Short-Term Mission: An Ethnography of Christian Travel Narrative and Experience

by Brian M. Howell

IVP Academic, P.O. Box 1400, Downers Grove, IL, 60515, pp. 236, 2012,  $20.00.

Reviewed by Sarita D. Gallagher, assistant professor of religion at George Fox University.

In recent years, short-term mission (STM) has been a topic that has simultaneously drawn sharp criticism and devoted praise. In Short-Term Mission, Brian M. Howell steps back from the escalating debate and approaches the subject from an entirely fresh angle, anthropology. As a social scientist, he explores the common narratives that have long surrounded the STM experience. Noting “how regularized the language used to describe these experiences has become,” Howell “began to ask [himself]…how the narratives of STM had come to take up such a predictable and seemingly powerful form in contemporary Christianity” (p. 19). With this desire to examine the dynamics and contours of the Christian travel narrative, Howell presents an insightful exploration of the personal and shared motivations, expectations, goals, and potential future of the STM experience.  

The text is divided into four sections: Introducing Narratives, The History of a Narrative, Traveling Narratives, and The Future of the Narrative. In Part One, “short-term mission” is defined and discussed in light of the overlapping concepts of pilgrimage and tourism. Part Two focuses on the historical development of STM as it expands beyond its agency-based origin to an increasingly church-based and youth-focused enterprise. Part Three introduces the primary ethnographic study, a Central Wheaton Church STM trip. The chapters within this section document the repeated influence of the STM meta-narrative as participants prepare, experience, and re-narrate their STM trip. In the final section, The Future of the Narrative, the potential missiological and theological implications of the author’s research is presented.

Through this ethnographic study, Howell succeeds in identifying the considerable role of the shared STM meta-narrative in shaping participants’ expectations, goals, and experiences while abroad. While this alone is noteworthy, the implications of Howell’s research provide the text’s greatest contribution to missiology. By identifying STM as a cultural practice, the author changes the way in which STM trips are perceived and understood. Howell further suggests that while the thinking and language associated with STM is important, “to imagine STM as a different sort of cultural process…we must imagine structural and institutional change” (p. 198).  The author thus concludes that it is only through cultural change that reform can take place “in light of the larger economic, institutional and cultural context of [one’s] travel narrative” (p. 198).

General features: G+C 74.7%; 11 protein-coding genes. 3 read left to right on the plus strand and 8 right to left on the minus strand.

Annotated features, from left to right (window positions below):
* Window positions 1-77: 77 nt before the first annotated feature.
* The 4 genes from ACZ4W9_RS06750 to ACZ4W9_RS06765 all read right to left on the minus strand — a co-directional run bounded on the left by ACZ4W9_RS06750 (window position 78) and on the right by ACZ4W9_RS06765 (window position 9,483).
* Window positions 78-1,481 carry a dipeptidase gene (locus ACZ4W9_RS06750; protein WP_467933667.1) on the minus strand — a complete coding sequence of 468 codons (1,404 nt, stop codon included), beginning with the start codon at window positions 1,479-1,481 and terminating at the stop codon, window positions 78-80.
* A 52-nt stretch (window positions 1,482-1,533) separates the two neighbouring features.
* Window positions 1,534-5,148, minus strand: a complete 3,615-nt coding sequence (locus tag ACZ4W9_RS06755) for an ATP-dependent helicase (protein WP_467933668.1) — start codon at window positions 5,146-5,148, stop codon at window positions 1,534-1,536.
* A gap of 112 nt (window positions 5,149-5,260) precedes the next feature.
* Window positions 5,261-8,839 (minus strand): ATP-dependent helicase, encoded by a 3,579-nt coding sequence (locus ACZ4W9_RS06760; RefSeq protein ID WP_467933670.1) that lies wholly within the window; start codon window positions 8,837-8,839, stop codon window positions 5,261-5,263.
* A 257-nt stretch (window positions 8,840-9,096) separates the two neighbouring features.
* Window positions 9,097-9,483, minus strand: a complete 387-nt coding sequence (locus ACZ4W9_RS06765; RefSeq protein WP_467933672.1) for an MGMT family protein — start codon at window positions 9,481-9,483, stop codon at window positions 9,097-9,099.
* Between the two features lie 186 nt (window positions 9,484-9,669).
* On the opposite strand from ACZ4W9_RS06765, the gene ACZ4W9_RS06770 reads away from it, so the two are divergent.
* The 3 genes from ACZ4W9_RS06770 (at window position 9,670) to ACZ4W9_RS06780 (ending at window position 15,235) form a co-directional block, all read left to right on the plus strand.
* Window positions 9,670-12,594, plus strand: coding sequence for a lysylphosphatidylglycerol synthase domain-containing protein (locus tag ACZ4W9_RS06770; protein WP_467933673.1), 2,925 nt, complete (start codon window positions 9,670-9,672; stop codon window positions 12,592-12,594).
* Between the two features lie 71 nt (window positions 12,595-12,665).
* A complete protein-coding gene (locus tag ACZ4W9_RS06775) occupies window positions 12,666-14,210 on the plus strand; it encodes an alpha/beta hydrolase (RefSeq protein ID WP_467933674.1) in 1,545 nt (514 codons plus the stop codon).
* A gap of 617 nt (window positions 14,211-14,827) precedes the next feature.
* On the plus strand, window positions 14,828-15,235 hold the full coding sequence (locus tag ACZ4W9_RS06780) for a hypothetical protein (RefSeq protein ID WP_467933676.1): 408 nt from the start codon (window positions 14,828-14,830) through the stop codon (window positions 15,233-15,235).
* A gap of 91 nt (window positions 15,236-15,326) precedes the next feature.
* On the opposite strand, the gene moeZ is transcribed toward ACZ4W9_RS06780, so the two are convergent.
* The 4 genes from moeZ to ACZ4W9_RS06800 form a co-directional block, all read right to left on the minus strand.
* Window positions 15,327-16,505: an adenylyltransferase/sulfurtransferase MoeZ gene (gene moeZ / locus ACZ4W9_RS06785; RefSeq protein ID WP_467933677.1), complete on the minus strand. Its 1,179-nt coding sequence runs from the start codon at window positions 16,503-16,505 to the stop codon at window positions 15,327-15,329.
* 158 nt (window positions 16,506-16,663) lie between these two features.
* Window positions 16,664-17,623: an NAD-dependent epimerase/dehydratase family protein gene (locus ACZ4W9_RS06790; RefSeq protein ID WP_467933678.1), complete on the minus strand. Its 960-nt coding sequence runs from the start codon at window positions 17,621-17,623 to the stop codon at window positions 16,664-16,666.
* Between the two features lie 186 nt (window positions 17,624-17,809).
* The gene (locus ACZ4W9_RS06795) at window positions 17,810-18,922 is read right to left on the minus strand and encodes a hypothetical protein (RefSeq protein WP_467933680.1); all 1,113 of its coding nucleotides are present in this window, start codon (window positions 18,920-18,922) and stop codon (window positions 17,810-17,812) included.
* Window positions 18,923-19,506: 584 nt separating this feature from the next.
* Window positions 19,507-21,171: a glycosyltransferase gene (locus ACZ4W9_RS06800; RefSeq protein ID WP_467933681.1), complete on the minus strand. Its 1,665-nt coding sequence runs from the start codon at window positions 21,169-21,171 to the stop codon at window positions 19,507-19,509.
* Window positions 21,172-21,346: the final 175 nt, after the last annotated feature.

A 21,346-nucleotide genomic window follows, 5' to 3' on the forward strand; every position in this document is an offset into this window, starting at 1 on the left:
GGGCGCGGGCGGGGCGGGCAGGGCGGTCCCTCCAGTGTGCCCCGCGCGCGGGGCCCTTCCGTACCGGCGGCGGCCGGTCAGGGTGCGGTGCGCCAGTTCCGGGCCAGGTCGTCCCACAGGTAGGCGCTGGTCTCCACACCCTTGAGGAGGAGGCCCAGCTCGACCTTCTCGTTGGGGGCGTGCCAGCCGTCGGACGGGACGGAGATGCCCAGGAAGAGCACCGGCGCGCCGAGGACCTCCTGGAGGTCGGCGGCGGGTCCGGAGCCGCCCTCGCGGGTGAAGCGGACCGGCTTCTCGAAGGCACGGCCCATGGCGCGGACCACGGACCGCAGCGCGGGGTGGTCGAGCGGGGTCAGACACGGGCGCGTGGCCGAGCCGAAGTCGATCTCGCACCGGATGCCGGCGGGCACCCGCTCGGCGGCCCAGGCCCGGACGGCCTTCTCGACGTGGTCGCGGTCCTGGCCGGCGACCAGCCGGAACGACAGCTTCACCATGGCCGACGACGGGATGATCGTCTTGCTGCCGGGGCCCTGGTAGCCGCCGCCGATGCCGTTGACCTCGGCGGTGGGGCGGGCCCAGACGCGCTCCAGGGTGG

Well-researched, engaging, and insightful, Short-Term Mission is an essential resource for STM leaders and participants alike. Filled with thought-provoking case studies and narratives, the conclusions of Howell’s research have the potential to significantly redirect the conversation surrounding STM. As such, this text is ideal for church leaders and members, scholars and students, and others interested in the development, impact, and future of STM.

Check these titles:
Aeschliman, Gordon. 1992. Short-Term Mission Handbook: A Comprehensive Guide for Participants and Leaders. Evanston, Ill.: Berry Publishing Services.

Livermore, David. 2006. Serving with Eyes Wide Open: Doing Short-Term Missions with Cultural Intelligence. Grand Rapids, Mich.: Baker Books.


EMQ, Vol. 49, No. 4, pp. 508-509. Copyright  © 2013 Billy Graham Center.  All rights reserved. Not to be reproduced or copied in any form without written permission from EMIS.


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